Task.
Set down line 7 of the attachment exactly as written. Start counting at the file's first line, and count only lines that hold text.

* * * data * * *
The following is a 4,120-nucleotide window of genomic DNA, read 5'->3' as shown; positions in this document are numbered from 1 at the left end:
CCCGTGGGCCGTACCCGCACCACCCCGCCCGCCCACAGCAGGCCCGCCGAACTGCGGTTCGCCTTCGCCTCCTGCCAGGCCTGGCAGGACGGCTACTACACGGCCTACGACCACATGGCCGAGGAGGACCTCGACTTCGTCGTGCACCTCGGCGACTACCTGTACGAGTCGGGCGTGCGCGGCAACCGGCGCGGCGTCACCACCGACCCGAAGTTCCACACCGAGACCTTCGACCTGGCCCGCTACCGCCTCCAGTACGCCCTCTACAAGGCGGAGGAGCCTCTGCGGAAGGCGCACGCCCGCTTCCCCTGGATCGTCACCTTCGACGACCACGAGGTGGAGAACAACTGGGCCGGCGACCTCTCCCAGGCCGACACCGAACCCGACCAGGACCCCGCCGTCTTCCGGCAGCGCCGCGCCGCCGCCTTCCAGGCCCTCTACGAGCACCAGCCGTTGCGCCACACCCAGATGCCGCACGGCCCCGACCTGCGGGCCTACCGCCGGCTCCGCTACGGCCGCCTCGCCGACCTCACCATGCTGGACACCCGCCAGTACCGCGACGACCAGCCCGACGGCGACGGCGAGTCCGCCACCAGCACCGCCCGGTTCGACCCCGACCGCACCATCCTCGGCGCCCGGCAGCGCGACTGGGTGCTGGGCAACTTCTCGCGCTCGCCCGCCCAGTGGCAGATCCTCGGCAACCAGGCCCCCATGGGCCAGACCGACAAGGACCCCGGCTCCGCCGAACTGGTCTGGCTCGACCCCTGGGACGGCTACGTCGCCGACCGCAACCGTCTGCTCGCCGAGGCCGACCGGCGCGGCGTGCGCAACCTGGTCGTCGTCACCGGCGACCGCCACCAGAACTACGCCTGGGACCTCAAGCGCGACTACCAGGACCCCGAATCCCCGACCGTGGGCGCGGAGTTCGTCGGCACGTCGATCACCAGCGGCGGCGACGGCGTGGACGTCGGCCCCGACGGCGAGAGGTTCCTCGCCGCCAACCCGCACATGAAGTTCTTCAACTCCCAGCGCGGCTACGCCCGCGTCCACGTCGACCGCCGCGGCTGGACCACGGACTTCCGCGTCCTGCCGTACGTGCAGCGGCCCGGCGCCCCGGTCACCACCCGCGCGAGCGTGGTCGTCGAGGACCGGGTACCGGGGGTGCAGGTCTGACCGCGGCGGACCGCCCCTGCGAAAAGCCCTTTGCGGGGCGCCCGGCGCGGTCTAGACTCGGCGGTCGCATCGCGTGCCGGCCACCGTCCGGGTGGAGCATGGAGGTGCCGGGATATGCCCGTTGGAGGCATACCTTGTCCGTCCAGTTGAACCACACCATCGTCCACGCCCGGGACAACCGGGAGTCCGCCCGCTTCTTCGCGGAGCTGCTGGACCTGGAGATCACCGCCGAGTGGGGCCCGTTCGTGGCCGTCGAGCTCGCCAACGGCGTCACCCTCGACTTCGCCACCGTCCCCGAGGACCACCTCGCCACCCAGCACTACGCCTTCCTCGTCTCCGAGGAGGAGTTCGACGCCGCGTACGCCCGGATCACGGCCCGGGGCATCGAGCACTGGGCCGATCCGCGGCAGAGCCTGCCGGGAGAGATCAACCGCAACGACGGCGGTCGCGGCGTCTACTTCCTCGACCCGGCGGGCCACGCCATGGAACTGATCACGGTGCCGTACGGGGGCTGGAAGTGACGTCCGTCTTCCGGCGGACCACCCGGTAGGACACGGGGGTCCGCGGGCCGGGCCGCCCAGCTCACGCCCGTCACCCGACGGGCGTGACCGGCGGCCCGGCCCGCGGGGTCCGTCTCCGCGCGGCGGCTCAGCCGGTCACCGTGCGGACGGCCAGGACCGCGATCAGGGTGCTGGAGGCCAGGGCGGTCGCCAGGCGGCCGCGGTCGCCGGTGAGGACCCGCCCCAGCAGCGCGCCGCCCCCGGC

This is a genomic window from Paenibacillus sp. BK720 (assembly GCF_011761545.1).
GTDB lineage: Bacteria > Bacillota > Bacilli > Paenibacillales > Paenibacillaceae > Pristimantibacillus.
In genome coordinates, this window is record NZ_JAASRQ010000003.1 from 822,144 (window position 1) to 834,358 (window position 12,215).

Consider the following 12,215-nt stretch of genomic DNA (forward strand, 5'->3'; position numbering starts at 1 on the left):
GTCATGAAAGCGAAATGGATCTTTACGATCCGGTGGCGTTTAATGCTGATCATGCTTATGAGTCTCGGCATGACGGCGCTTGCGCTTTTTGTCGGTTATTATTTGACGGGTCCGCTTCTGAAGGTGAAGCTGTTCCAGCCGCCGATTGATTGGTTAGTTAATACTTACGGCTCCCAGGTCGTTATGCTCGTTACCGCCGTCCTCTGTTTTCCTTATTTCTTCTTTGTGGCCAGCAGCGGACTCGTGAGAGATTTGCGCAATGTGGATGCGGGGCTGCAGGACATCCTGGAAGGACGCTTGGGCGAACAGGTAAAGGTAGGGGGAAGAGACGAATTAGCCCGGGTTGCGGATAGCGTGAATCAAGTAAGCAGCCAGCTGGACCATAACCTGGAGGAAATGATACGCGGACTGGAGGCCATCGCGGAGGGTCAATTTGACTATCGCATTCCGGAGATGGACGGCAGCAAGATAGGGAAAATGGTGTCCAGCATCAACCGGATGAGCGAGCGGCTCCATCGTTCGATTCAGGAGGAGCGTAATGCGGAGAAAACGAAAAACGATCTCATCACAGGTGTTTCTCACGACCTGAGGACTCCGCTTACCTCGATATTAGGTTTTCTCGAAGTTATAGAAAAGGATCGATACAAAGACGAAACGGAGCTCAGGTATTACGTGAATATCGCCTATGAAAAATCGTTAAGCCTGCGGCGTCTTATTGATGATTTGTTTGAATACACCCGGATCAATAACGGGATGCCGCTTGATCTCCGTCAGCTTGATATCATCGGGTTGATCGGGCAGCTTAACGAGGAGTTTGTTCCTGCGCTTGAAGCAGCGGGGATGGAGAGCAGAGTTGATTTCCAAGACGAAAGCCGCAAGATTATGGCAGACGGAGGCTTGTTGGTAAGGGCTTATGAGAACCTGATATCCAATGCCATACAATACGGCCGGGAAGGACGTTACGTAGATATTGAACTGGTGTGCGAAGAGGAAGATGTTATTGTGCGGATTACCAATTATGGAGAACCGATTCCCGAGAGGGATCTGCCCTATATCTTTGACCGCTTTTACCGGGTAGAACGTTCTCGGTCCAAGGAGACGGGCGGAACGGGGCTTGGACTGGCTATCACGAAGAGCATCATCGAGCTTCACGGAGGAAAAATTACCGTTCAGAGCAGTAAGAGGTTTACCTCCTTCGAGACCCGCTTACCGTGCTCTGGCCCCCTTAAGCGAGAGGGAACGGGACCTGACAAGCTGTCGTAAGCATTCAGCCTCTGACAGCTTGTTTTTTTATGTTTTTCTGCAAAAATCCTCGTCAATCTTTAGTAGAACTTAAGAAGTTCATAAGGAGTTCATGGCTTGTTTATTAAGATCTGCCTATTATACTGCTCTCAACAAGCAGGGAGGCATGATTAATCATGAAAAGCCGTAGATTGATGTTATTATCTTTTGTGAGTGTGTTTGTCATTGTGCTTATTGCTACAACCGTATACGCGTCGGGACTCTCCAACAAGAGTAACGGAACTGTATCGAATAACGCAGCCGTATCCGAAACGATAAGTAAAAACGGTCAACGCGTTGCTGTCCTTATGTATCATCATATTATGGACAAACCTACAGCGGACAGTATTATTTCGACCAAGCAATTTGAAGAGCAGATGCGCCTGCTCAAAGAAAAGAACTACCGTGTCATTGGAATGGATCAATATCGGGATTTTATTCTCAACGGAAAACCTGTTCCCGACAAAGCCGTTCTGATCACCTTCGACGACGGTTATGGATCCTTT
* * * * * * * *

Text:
GTCATGAAAGCGAAATGGATCTTTACGATCCGGTGGCGTTTAATGCTGATCATGCTTATGAGTCTCGGCATGACGGCGCTTGCGCTTTTTGTCGGTTATTATTTGACGGGTCCGCTTCTGAAGGTGAAGCTGTTCCAGCCGCCGATTGATTGGTTAGTTAATACTTACGGCTCCCAGGTCGTTATGCTCGTTACCGCCGTCCTCTGTTTTCCTTATTTCTTCTTTGTGGCCAGCAGCGGACTCGTGAGAGATTTGCGCAATGTGGATGCGGGGCTGCAGGACATCCTGGAAGGACGCTTGGGCGAACAGGTAAAGGTAGGGGGAAGAGACGAATTAGCCCGGGTTGCGGATAGCGTGAATCAAGTAAGCAGCCAGCTGGACCATAACCTGGAGGAAATGATACGCGGACTGGAGGCCATCGCGGAGGGTCAATTTGACTATCGCATTCCGGAGATGGACGGCAGCAAGATAGGGAAAATGGTGTCCAGCATCAACCGGATGAGCGAGCGGCTCCATCGTTCGATTCAGGAGGAGCGTAATGCGGAGAAAACGAAAAACGATCTCATCACAGGTGTTTCTCACGACCTGAGGACTCCGCTTACCTCGATATTAGGTTTTCTCGAAGTTATAGAAAAGGATCGATACAAAGACGAAACGGAGCTCAGGTATTACGTGAATATCGCCTATGAAAAATCGTTAAGCCTGCGGCGTCTTATTGATGATTTGTTTGAATACACCCGGATCAATAACGGGATGCCGCTTGATCTCCGTCAGCTTGATATCATCGGGTTGATCGGGCAGCTTAACGAGGAGTTTGTTCCTGCGCTTGAAGCAGCGGGGATGGAGAGCAGAGTTGATTTCCAAGACGAAAGCCGCAAGATTATGGCAGACGGAGGCTTGTTGGTAAGGGCTTATGAGAACCTGATATCCAATGCCATACAATACGGCCGGGAAGGACGTTACGTAGATATTGAACTGGTGTGCGAAGAGGAAGATGTTATTGTGCGGATTACCAATTATGGAGAACCGATTCCCGAGAGGGATCTGCCCTATATCTTTGACCGCTTTTACCGGGTAGAACGTTCTCGGTCCAAGGAGACGGGCGGAACGGGGCTTGGACTGGCTATCACGAAGAGCATCATCGAGCTTCACGGAGGAAAAATTACCGTTCAGAGCAGTAAGAGGTTTACCTCCTTCGAGACCCGCTTACCGTGCTCTGGCCCCCTTAAGCGAGAGGGAACGGGACCTGACAAGCTGTCGTAAGCATTCAGCCTCTGACAGCTTGTTTTTTTATGTTTTTCTGCAAAAATCCTCGTCAATCTTTAGTAGAACTTAAGAAGTTCATAAGGAGTTCATGGCTTGTTTATTAAGATCTGCCTATTATACTGCTCTCAACAAGCAGGGAGGCATGATTAATCATGAAAAGCCGTAGATTGATGTTATTATCTTTTGTGAGTGTGTTTGTCATTGTGCTTATTGCTACAACCGTATACGCGTCGGGACTCTCCAACAAGAGTAACGGAACTGTATCGAATAACGCAGCCGTATCCGAAACGATAAGTAAAAACGGTCAACGCGTTGCTGTCCTTATGTATCATCATATTATGGACAAACCTACAGCGGACAGTATTATTTCGACCAAGCAATTTGAAGAGCAGATGCGCCTGCTCAAAGAAAAGAACTACCGTGTCATTGGAATGGATCAATATCGGGATTTTATTCTCAACGGAAAACCTGTTCCCGACAAAGCCGTTCTGATCACCTTCGACGACGGTTATGGATCCTTT